A conservative activist has been sentenced to three months of home detention and a $5,000 fine.
Brandon Straka, 45, of Nebraska, was sentenced on Monday for his participation in the Jan. 6 breach of the U.S. Capitol building.
U.S. District Judge Dabney Friedrich accused Straka of abusing his online platform to encourage people to attack on Jan. 6 and defend the events that unfolded on that day.
“Election challenges are fought in the courts, not by storming the Capitol,” Friedrich said, calling Straka's use of social media “deeply disturbing.”
Straka, a Democrat-turned-Republican, pleaded guilty in October to a disorderly conduct charge, a misdemeanor with a maximum penalty of six months imprisonment.
Straka founded the “WalkAway” movement, which encourages disenchanted Democrats and liberals to move right. The former hair stylist in 2018 posted a video titled “Why I left the Democrat Party,” which went viral.
He told the judge he and his social media followers don’t condone violence. Straka said his relationship with his fans and followers isn’t just about politics, “it’s about love.”
“It’s not who they are, and it’s not who I am, which is why they love our movement,” he said.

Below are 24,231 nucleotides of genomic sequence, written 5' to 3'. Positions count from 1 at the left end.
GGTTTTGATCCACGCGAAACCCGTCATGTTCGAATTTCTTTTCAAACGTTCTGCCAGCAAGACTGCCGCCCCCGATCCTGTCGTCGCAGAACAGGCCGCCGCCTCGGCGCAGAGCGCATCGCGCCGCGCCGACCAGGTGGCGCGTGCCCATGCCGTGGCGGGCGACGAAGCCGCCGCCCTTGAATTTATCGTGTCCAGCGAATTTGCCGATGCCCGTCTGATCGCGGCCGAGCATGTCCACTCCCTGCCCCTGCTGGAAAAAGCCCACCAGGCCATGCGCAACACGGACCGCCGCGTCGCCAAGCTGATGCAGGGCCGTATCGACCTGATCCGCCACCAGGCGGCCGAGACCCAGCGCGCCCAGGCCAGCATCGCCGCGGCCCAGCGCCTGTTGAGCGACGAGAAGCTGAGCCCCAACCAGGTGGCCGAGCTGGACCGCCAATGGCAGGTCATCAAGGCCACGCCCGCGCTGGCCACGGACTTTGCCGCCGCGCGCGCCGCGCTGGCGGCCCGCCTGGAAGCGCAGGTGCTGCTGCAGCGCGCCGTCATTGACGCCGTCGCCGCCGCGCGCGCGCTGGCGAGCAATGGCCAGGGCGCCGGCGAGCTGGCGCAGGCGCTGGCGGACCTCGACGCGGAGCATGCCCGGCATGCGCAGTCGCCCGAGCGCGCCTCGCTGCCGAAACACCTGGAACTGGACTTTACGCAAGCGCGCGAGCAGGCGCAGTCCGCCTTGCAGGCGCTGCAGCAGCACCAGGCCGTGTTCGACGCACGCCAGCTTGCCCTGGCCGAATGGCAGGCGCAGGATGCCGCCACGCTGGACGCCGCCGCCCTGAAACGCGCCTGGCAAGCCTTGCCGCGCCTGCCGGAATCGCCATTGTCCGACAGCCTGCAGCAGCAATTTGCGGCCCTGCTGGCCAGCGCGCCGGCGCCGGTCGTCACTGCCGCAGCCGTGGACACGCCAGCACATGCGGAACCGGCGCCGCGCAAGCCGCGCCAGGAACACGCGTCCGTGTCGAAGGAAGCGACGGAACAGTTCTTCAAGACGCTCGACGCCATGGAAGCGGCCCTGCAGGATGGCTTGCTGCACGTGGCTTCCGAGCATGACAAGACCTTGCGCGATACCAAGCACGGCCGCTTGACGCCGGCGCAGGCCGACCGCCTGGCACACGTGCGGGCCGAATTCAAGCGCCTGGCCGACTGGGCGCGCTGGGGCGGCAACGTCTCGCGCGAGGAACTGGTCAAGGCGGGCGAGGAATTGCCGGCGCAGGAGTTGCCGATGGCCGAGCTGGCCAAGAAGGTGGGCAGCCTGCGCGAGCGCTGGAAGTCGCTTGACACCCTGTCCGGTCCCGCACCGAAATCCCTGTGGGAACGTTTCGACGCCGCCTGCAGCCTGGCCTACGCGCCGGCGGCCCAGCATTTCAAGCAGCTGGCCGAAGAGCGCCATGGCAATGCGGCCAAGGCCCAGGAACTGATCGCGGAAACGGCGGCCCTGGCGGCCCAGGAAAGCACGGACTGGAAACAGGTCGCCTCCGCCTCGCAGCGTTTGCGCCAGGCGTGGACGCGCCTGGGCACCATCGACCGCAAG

Straka in a statement said he joined in chants after he “observed others yelling to take a U.S. Capitol Police Officer’s shield,” and told the judge he was “deeply sorry and ashamed,” the Huffington Post reported.
"Even if he didn't personally engage in violence or property destruction during the riot, Straka encouraged and celebrated the violence of that day," Assistant U.S. Attorney Brittany Reed wrote in a court filing.
WUSA-9 reported that the judge was skeptical about the defendant’s statements.
“He wants me to believe he was there completely oblivious to what was going on around him, that he was just a peaceful protester, and it's very hard to believe that based on his conduct and his statements," Friedrich was quoted as saying by the news outlet.
Straka’s attorney, Bilal Essayli, accused prosecutors of attacking Straka’s First Amendment rights and “attempting to make a public example of a prominent Trump-supporting influencer.”
However, Friedrich said Straka wasn’t being punished for his political views or personal beliefs.
"None of the criminal conduct to which Mr. Straka has admitted is covered by the First Amendment," the judge said.
The Epoch Times has reached out to Straka and Essayli for comment.
The Department of Justice said on the one-year anniversary of the Capitol breach that more than 725 people had been arrested so far.